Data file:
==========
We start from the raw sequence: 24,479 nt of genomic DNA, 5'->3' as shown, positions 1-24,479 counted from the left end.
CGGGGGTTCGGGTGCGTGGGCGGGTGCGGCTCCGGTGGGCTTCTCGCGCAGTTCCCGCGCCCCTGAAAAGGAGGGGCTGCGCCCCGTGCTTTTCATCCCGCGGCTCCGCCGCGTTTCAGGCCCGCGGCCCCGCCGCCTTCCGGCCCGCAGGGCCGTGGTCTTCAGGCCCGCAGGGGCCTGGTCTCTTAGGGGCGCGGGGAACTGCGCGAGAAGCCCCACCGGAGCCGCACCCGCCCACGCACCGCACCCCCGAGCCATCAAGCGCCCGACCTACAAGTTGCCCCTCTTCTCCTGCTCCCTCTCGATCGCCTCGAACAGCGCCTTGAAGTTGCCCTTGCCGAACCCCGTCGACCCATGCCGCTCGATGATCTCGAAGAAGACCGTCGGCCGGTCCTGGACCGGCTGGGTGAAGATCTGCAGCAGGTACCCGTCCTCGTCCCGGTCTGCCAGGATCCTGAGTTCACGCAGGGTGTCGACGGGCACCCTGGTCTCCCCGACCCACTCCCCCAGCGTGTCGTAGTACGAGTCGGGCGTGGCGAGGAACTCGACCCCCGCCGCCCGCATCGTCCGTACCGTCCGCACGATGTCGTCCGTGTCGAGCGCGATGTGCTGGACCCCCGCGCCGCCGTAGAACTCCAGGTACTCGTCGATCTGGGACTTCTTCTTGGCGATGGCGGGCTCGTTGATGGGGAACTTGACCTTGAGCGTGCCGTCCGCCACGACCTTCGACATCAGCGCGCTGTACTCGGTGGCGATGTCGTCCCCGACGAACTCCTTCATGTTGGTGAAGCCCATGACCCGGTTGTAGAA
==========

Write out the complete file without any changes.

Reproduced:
We start from the raw sequence: 24,479 nt of genomic DNA, 5'->3' as shown, positions 1-24,479 counted from the left end.
CGGGGGTTCGGGTGCGTGGGCGGGTGCGGCTCCGGTGGGCTTCTCGCGCAGTTCCCGCGCCCCTGAAAAGGAGGGGCTGCGCCCCGTGCTTTTCATCCCGCGGCTCCGCCGCGTTTCAGGCCCGCGGCCCCGCCGCCTTCCGGCCCGCAGGGCCGTGGTCTTCAGGCCCGCAGGGGCCTGGTCTCTTAGGGGCGCGGGGAACTGCGCGAGAAGCCCCACCGGAGCCGCACCCGCCCACGCACCGCACCCCCGAGCCATCAAGCGCCCGACCTACAAGTTGCCCCTCTTCTCCTGCTCCCTCTCGATCGCCTCGAACAGCGCCTTGAAGTTGCCCTTGCCGAACCCCGTCGACCCATGCCGCTCGATGATCTCGAAGAAGACCGTCGGCCGGTCCTGGACCGGCTGGGTGAAGATCTGCAGCAGGTACCCGTCCTCGTCCCGGTCTGCCAGGATCCTGAGTTCACGCAGGGTGTCGACGGGCACCCTGGTCTCCCCGACCCACTCCCCCAGCGTGTCGTAGTACGAGTCGGGCGTGGCGAGGAACTCGACCCCCGCCGCCCGCATCGTCCGTACCGTCCGCACGATGTCGTCCGTGTCGAGCGCGATGTGCTGGACCCCCGCGCCGCCGTAGAACTCCAGGTACTCGTCGATCTGGGACTTCTTCTTGGCGATGGCGGGCTCGTTGATGGGGAACTTGACCTTGAGCGTGCCGTCCGCCACGACCTTCGACATCAGCGCGCTGTACTCGGTGGCGATGTCGTCCCCGACGAACTCCTTCATGTTGGTGAAGCCCATGACCCGGTTGTAGAA